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Bred to adorn the laps of the Chinese sovereigns during the Shang dynasty (before 400 BCE), in East China, they were known as "Lo-Chiang-Sze" or "Foo" (ceramic foos, transmogrified into dragon, with their bulging eyes are similar in appearance to the pug) References to pug-like dogs have been documented as early as 551 BCE by Confucius, who described a type of "short mouthed dog". The lo-sze or early pug may have been the predecessor of today's modern Pekingese. The pug's popularity spread to Tibet, where they were mainly kept by Buddhist monks, and then went on to Japan, and finally Europe. The exact origins of the pug are unknown, as Emperor Qin Shi Huang, the first Emperor of China, destroyed all records, scrolls and art related to the pug at some point during his reign which lasted between 221 and 210 BCE.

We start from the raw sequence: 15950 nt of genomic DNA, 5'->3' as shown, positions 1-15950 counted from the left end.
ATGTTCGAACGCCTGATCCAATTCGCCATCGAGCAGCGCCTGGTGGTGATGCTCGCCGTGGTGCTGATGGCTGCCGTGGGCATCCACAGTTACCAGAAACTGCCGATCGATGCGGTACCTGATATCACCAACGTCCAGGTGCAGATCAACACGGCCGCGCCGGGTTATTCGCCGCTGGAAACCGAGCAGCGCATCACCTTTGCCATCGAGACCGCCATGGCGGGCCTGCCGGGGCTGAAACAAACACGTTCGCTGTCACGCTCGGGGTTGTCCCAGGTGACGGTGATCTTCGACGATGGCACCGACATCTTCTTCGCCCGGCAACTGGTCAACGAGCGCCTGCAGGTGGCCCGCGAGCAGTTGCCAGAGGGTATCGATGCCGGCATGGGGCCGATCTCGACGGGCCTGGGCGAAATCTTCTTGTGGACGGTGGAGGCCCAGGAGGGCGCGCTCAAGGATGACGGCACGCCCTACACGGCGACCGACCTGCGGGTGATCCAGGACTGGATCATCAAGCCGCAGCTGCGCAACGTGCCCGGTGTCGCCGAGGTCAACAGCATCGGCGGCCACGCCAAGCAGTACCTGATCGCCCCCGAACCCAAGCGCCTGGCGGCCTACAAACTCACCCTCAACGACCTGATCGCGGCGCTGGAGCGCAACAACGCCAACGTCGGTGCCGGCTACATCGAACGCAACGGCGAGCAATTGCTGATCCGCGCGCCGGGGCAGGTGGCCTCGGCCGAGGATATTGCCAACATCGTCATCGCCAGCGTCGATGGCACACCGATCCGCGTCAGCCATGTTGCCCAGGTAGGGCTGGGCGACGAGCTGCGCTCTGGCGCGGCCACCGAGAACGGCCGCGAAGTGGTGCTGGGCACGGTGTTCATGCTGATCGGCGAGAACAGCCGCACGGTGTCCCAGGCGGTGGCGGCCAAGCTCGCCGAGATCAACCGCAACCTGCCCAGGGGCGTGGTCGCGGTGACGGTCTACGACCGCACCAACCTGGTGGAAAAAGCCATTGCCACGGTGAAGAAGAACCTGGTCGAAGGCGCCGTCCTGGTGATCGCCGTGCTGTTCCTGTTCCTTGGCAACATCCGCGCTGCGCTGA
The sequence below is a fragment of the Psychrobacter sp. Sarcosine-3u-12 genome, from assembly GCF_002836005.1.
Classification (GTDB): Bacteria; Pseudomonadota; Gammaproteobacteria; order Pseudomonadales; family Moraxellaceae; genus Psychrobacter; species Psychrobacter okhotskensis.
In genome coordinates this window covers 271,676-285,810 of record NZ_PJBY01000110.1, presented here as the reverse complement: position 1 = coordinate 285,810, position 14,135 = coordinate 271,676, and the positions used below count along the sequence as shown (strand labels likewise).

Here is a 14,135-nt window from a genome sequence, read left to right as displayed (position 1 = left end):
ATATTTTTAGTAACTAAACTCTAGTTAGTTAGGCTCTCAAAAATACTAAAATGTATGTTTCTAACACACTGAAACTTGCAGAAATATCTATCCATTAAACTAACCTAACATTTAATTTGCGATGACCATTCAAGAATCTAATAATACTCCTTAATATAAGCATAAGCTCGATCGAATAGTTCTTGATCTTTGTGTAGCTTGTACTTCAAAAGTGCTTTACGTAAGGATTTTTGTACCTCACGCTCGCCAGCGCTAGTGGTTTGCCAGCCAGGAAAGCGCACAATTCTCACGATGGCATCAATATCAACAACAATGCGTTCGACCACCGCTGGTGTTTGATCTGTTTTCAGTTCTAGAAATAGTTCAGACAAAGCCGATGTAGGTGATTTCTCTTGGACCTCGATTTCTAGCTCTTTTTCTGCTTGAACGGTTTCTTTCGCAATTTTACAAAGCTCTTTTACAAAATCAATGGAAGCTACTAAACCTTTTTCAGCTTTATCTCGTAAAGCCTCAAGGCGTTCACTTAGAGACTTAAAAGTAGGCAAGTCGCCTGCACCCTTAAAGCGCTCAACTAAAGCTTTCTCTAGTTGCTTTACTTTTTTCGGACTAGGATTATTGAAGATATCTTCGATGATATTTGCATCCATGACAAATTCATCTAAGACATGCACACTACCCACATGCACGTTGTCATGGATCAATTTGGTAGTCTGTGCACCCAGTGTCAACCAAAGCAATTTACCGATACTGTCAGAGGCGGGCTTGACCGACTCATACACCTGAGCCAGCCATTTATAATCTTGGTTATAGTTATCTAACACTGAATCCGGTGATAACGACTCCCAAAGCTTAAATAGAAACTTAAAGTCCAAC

Chinese fu dogs, also called lion dogs or fo dogs, were thought of as guardians and statues of them were placed outside temples. The faces of these statues resemble Oriental short-faced dogs, such as the Tibetan Spaniel, Lhasa apso, Pekinese and the pug
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